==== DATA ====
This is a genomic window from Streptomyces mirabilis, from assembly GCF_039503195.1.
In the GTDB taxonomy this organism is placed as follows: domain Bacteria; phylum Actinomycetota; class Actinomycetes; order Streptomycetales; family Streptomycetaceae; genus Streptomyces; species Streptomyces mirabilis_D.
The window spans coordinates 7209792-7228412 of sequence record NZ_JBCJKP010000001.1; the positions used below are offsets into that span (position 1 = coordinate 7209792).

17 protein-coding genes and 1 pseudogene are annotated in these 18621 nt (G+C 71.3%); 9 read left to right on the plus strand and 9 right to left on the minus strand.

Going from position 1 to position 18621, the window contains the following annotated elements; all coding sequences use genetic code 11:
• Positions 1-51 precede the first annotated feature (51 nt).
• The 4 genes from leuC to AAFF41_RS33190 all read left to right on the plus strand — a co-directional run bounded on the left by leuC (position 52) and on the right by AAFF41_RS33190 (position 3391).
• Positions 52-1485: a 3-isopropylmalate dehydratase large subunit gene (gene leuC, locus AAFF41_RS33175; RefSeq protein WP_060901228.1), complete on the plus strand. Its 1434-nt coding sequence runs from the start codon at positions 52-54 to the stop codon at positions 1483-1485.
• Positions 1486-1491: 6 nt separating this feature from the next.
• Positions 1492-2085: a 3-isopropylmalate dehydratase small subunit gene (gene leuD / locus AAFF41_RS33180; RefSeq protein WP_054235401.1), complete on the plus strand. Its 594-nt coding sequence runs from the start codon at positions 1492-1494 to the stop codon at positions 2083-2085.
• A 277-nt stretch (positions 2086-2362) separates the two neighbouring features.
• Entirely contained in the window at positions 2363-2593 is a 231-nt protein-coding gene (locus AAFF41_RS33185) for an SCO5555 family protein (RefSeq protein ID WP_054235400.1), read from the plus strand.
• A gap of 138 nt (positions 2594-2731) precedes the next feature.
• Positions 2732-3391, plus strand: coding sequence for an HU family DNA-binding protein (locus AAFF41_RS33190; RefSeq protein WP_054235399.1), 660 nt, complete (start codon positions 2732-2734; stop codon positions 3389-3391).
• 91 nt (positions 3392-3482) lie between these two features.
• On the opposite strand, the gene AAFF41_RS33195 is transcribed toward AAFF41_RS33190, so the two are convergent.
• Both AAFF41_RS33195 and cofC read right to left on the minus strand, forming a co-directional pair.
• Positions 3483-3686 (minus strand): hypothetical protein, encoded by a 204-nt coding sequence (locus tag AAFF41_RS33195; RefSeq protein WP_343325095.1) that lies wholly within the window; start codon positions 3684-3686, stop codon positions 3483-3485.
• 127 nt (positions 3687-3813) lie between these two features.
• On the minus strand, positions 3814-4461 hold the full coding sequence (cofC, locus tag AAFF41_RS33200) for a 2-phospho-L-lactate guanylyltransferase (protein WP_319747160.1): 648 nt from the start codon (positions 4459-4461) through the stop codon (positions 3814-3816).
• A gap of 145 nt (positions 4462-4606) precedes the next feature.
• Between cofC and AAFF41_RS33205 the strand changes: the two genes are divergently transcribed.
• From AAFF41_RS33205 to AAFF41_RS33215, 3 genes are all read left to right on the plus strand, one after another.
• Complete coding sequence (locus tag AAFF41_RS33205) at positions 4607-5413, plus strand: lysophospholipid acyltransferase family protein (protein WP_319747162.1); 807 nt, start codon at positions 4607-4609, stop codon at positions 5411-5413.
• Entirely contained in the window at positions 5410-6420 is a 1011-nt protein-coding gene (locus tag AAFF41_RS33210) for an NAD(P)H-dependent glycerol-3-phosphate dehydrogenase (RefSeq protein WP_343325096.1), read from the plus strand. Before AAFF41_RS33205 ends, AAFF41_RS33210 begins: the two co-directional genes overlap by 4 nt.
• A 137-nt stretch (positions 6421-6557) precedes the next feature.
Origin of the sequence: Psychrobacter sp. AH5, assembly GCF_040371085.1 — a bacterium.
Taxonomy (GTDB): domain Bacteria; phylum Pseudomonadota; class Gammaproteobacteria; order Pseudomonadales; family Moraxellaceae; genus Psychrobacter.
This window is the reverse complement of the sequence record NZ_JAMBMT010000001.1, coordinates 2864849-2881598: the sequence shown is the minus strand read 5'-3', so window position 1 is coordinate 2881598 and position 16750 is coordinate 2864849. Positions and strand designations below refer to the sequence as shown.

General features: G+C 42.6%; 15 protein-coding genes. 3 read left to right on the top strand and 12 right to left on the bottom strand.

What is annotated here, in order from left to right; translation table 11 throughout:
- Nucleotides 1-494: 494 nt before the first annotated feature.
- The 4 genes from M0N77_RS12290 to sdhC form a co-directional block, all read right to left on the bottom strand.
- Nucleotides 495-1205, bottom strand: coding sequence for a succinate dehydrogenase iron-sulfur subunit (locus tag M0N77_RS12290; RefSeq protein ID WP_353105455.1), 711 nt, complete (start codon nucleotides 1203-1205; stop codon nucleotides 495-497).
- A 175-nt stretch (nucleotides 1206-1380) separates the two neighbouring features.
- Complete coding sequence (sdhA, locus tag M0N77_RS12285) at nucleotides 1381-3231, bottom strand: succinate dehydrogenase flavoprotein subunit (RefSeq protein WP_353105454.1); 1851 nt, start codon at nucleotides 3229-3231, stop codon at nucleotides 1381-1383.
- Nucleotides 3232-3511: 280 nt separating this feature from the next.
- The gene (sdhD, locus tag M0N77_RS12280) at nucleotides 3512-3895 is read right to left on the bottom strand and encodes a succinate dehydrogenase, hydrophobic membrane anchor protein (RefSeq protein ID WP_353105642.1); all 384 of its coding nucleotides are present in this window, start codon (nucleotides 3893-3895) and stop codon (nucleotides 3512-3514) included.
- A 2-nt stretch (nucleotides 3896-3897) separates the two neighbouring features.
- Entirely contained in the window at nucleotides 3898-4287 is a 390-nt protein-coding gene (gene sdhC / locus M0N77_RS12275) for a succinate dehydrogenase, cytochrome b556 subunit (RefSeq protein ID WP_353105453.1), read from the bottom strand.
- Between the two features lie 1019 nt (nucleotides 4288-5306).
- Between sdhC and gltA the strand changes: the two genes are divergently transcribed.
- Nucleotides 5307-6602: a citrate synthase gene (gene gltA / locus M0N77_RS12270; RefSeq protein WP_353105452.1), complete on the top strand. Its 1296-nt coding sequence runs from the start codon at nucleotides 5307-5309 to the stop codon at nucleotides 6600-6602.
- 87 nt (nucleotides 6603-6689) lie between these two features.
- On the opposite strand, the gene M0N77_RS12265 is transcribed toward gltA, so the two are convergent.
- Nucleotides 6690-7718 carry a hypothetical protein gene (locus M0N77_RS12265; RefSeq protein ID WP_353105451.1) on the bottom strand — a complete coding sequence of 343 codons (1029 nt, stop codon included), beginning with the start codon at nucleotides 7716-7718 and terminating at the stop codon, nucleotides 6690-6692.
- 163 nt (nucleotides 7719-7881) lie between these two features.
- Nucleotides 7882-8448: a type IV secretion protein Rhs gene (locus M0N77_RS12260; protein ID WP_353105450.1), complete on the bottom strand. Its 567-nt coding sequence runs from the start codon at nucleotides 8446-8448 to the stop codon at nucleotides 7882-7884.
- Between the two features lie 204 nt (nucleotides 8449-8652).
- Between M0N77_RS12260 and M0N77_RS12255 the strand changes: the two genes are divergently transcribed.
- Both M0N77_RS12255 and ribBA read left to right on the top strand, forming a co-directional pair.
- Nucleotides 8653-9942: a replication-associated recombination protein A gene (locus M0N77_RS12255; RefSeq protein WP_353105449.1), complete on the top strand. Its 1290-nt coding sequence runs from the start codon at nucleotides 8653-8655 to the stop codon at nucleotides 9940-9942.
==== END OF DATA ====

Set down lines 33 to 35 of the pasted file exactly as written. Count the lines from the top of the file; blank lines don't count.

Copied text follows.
- The 4 genes from M0N77_RS12290 to sdhC form a co-directional block, all read right to left on the bottom strand.
- Nucleotides 495-1205, bottom strand: coding sequence for a succinate dehydrogenase iron-sulfur subunit (locus tag M0N77_RS12290; RefSeq protein ID WP_353105455.1), 711 nt, complete (start codon nucleotides 1203-1205; stop codon nucleotides 495-497).
- A 175-nt stretch (nucleotides 1206-1380) separates the two neighbouring features.